Ibuprofen is the most commonly used oral NSAID in children. The dose is 10 mg/kg every 6–8 h in children greater than 3 months old. It is not recommended for children under 3 months of age. It does not need to need to be taken with food in children. Ibuprofen is unlikely to increase the risk of bleeding after tonsillectomy and provides useful analgesia, however its use in this setting is surgeon and institution specific. An intravenous form of Ibuprofen is available and is dosed at 10 mg/kg (max daily dose 40 mg/kg or 2400 mg whichever is less) in children younger than 17 years. It must be diluted before administration and infused over 10 min. It may cause hemolysis if given undiluted and cannot be given intramuscularly.

Diclofenac is available orally, rectally and intravenously. The doses are 0.3 mg/kg IV, 0.5 mg/kg rectally and 1 mg/kg orally, usually 8–12 hourly. It is rapidly and well absorbed from the rectum with peak levels reached faster than either oral or rectal paracetamol. Parecoxib has not been extensively studied in children and is not approved for use in children younger than 16 years. However, its pharmacokinetics in children have been reported, and it is an effective analgesic in children after tonsillectomy.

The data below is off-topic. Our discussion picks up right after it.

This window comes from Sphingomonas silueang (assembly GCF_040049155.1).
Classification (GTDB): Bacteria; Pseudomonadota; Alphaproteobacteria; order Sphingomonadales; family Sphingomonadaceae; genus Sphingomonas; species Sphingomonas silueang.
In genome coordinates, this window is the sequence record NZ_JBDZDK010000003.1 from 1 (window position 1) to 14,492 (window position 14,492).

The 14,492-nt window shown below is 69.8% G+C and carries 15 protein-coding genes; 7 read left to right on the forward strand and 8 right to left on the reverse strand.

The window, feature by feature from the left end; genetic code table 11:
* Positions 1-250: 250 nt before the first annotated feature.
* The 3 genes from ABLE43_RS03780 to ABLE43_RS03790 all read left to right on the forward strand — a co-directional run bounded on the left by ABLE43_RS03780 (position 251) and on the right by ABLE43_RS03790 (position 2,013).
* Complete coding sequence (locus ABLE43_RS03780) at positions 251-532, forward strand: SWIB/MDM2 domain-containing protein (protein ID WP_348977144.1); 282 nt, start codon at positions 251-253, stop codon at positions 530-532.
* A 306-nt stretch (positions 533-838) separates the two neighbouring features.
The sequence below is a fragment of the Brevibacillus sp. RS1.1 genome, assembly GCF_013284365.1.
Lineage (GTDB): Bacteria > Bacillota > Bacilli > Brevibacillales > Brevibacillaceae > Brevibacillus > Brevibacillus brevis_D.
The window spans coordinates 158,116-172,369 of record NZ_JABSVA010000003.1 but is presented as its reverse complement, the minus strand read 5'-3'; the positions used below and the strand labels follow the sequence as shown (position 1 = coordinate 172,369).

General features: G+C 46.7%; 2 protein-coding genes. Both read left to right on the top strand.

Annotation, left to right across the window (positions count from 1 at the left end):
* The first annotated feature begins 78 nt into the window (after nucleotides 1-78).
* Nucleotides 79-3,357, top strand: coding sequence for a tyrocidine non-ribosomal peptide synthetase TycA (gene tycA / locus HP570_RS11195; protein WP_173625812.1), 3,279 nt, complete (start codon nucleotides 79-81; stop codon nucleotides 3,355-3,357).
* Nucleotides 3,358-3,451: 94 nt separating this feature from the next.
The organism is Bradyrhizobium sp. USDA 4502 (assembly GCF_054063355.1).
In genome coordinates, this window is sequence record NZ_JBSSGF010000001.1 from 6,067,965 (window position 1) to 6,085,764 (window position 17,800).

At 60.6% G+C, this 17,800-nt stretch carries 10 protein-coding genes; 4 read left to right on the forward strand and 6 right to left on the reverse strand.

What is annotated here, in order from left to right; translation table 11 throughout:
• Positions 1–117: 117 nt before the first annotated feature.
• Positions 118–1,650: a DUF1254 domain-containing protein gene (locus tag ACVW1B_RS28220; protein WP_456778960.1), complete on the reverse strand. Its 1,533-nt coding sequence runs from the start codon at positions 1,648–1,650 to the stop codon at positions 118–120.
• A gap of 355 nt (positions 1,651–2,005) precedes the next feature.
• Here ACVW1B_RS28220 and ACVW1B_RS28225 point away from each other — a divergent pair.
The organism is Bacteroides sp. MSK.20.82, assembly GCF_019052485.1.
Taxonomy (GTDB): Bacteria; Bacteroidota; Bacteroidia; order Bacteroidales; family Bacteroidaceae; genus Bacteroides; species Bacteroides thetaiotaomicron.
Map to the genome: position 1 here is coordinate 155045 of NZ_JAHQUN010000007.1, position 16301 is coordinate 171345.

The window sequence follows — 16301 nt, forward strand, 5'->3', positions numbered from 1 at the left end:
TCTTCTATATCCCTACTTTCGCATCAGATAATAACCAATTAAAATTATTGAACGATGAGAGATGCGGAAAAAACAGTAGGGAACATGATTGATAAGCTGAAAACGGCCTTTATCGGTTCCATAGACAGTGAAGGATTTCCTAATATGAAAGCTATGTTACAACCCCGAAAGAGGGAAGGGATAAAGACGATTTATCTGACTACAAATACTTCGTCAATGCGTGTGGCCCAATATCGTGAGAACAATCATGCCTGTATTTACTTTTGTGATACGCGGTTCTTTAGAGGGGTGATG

9.3.3 Opioids

Although many different opioids are used for analgesia in adults, only a few are used in children because few have oral, liquid forms available and because experience with many opioids in children is limited. Neither transcutaneous patches nor opioid agonist-antagonist preparations are made in pediatric doses. Morphine

Morphine is the most widely studied and used opioid in children. It is available in an immediate release elixir (dose 0.2–0.5 mg/kg, 3–4 hourly PRN) or as a controlled-release preparation (MS Contin suspension or tablets). Morphine is the only opioid with a liquid, sustained release preparation suitable for small children who can’t swallow tablets. (Controlled-release tablets should never be crushed or chewed, as an unpredictably large dose of morphine is released immediately, resulting in opioid toxicity).